Excerpted from "A Year of Health Hints"
365 Practical Ways to Feel Better and Live Longer
Glaucoma happens when the pressure of the liquid in the eye
gets too high and causes damage. Glaucoma tends to run in
families and is one of the most common major eye disorders in
people over the age of 60. In fact, the risk of getting glaucoma
increases with age, but it can also be triggered or aggravated by
some medicines like antihistamines and antispasmodics.
There are two types of glaucoma:
Chronic or open-angle glaucoma. This type takes place gradually and usually causes no
pain and no symptoms early on. When signs and symptoms begin, they include:
Loss of side (peripheral) vision
In the late stages, symptoms include:
Vision loss in larger areas (side and central vision) usually in both eyes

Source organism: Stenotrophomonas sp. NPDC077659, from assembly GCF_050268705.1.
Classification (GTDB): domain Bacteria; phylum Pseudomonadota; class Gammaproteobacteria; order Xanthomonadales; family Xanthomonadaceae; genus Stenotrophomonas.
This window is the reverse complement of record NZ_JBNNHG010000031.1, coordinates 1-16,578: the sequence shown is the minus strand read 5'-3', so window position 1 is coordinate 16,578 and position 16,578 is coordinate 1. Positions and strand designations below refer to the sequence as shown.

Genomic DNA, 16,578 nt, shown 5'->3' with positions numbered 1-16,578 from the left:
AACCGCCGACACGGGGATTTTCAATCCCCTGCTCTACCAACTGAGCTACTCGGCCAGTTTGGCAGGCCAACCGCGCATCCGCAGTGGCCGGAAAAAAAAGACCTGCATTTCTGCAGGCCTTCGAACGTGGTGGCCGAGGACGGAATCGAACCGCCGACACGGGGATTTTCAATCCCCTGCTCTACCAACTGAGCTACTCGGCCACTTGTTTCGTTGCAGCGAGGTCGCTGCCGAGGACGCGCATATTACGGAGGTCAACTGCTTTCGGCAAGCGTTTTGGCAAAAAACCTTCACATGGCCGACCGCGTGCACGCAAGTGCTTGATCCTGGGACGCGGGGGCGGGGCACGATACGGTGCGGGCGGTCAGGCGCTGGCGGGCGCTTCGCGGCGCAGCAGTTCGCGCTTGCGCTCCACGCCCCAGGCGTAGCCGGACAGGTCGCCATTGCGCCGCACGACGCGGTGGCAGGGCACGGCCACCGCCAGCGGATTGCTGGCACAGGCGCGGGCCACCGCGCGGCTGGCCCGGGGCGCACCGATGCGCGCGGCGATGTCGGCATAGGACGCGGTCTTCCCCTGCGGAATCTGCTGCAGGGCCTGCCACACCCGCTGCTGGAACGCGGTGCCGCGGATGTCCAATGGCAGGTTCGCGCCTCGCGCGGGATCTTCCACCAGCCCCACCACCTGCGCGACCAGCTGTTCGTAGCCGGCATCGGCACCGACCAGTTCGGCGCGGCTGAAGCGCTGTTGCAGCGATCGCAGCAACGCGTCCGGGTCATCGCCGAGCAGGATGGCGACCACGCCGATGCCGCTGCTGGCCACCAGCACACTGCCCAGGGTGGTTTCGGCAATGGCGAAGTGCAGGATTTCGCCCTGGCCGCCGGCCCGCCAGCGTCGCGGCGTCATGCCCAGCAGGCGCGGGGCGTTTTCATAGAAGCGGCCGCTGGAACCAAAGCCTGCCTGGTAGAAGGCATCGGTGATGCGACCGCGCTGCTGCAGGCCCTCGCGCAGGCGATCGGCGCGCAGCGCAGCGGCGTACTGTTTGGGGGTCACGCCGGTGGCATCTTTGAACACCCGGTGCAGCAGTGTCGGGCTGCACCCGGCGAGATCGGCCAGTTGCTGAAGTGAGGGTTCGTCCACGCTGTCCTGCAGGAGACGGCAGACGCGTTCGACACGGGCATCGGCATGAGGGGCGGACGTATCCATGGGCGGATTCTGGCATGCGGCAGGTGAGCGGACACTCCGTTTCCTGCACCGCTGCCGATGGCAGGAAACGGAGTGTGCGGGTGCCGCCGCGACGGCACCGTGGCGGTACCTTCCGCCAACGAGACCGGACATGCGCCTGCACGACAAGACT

Seeing halos around lights
Poor night vision
Blindness if not treated early enough
Acute or angle-closure glaucoma. This type can occur suddenly and is a medical
emergency! Signs and symptoms include:
Severe pain in and above the eye
Severe throbbing headache
Fogginess of vision, halos around lights
Redness in the eye, swollen upper eyelid
Nausea, vomiting, weakness
Glaucoma may not be preventable, but the blindness that may result from it is.
Ask to be tested for glaucoma whenever you get a regular vision checkup. It's a simple, painless procedure. If pressure inside the eyeball is high, an eye specialist (ophthalmologist) will probably give you eyedrops; and perhaps oral medication. If this fails to control pressure, a couple of options exist.
Ultrasound which uses sound waves to reduce the pressure in the eye. This is usually performed as a short, outpatient procedure.
Laser beam surgery and other surgical procedures that can widen the drainage channels within the eye, relieving fluid buildup.